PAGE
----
Eventually, the hijab ban was reversed with immediate effect, and Neena Lall made a public apology calling it a ‘huge error of judgment’ neatly closing down any critiques of hijab for very young girls. A known Islamist organization MEND took credit for the hijab U-turn and celebrated the reversal as a victory. School board chairman Arif Qawi resigned in protest. He stated that the government had left educators exposed to bullying from ‘extremists’ over the hijab ban. He wrote to then Education Secretary Damian Hinds, ‘I am flabbergasted why you and the Department for Education have stayed silent on this subject, rather than firmly enforcing the head’s decision. This lack of support, and weak attitude, will be very detrimental to the nation’s children.’ His concerns and the plight of the school administration fell on deaf ears.

In 2017, Ofsted chief Ms Amanda Spielman faced similar personal attacks and received threatening emails for cracking down on unregistered Islamic faith schools segregating boys and girls. Her home address had been removed from the internet for her protection. She was later questioned for supporting Neena Lall following the complaints from self-styled ‘community leaders.’

It wasn’t long ago when British Muslim parents protested against the project No Outsiders outside the Parkfield Community School for weeks arguing that teaching children about homosexuality contradicts their Islamic beliefs. The projects aimed to teach children respect and equality for LGBT people. But the aggressive protests against the scheme resulted in its cancellation.

Religious extremists have successfully deployed harassment campaigns to make school administrations comply with their intolerant religious beliefs. The educators have no support, because the government refuses to intervene, preferring to launch investigations into their conduct instead. This is less controversial than addressing the problem of religious intolerance within a certain section of the Muslim community which is holding the rest of us hostage through their aggressive campaigning and the harassment of teaching staff.

If there is disagreement over important issues such as blasphemy, the segregation of girls and boys, or hijab in schools, then teachers should be able to debate these issues without facing harassment while they are educating the younger generation. Children born and raised in conservative religious households need to be exposed to the concepts of tolerance, equality and secular values. They should be provided with the opportunities to engage with ideas coming from outside the bubble they are brought up in. This can only happen if the education system enables them to take part in civil debate about issues that impact them.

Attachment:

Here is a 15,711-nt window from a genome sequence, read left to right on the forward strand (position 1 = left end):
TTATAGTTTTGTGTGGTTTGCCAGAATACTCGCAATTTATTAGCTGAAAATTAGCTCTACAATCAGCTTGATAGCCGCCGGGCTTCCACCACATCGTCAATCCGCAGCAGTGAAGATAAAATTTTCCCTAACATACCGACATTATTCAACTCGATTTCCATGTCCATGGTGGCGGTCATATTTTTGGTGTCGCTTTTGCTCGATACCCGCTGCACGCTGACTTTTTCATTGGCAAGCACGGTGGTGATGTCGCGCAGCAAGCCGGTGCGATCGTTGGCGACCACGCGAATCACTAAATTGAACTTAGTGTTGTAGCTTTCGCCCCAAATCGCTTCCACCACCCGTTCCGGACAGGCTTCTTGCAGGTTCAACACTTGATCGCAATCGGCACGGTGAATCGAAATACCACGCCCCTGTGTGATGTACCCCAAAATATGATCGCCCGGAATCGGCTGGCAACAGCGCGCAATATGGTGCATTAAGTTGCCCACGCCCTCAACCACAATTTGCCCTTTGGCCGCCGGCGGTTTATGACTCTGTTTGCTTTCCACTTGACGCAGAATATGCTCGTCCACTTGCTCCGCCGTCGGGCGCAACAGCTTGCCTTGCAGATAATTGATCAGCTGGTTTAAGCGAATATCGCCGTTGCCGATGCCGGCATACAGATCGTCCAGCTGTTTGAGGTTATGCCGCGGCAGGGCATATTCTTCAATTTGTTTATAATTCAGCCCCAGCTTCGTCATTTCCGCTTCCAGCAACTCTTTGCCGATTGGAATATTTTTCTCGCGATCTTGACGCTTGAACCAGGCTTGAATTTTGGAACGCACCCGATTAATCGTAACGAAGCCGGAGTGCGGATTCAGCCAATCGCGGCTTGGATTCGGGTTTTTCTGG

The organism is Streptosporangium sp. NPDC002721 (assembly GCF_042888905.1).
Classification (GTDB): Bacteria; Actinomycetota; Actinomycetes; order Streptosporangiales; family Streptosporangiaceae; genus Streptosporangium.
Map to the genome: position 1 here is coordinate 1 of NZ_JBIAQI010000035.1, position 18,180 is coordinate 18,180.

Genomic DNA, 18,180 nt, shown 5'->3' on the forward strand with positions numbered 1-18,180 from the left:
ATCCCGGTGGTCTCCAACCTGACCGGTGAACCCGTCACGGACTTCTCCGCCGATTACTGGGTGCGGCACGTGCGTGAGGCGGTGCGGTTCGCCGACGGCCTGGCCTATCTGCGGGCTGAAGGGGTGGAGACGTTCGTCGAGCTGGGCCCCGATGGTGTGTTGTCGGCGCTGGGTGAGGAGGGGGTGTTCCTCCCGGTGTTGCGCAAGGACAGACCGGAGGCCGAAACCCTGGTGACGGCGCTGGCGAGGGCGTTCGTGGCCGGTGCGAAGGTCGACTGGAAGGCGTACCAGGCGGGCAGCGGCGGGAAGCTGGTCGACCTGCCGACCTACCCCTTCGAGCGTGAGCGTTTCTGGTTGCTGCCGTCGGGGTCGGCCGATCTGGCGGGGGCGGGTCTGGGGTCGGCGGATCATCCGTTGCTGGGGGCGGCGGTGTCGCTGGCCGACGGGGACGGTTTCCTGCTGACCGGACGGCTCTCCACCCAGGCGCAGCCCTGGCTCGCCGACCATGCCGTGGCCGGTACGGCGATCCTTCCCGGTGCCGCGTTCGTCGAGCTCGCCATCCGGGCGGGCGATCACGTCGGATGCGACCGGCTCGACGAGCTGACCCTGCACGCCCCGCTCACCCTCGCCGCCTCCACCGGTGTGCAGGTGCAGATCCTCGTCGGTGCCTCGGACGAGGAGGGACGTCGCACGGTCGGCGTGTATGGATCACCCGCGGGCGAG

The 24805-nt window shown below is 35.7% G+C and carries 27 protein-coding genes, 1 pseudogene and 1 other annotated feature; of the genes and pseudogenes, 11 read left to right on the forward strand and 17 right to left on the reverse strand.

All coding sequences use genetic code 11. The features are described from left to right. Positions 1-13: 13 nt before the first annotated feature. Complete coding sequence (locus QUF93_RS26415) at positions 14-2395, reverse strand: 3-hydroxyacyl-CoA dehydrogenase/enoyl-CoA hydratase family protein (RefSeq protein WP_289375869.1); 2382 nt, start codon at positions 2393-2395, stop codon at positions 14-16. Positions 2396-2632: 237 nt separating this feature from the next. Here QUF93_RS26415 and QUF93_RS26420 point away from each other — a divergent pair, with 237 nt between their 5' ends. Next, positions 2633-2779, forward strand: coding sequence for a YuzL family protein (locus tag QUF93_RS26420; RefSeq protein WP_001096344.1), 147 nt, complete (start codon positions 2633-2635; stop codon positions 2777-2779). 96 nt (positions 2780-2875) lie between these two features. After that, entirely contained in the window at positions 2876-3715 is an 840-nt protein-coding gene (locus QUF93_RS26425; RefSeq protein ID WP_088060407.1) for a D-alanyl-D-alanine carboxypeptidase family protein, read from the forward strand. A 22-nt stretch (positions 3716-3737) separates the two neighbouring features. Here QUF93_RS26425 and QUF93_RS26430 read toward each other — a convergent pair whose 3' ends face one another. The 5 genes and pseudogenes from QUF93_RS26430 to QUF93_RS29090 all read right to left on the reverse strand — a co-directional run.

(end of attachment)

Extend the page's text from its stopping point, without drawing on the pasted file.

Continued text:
The British authorities choose to turn a blind eye in the hope of avoiding escalation, but appeasing fanatics is a bottomless pit. The issue of extremism cannot be addressed with selective outrage. Harmful religious and cultural mores such as various forms of violence against women, including inequalities justified by reference to Sharia law underpin gender inequality in Muslim communities. Ultra-conservative beliefs are used to foster abuse and discrimination that impacts women and vulnerable children. Extremists are situated as the true voice of the community which discriminates against liberal Muslims and Muslim reformers and activists, and denies the diversity within Muslim communities. Liberal and progressive Muslims are even smeared as ‘Islamophobes’ by some of those who would consider themselves as the vanguard of tolerance.

It is understandable that some Muslim pupils and parents may not approve of the teacher’s decision to show a caricature of the Prophet, but the aggressive means of asserting this are unwarranted in British society that upholds secular values. Functioning democracies provide channels for people to express their disagreements peaceably. Allowing religious sensibilities to override these is a dangerous step.

It remains to be seen to what extent the UK authorities will compromise secular democratic values of justice and equality to accommodate religious zealots. I hope they will take a moment to consider what Helen Keller once said: ‘avoiding danger is no safer in the long run than outright exposure. The fearful are caught as often as the bold.’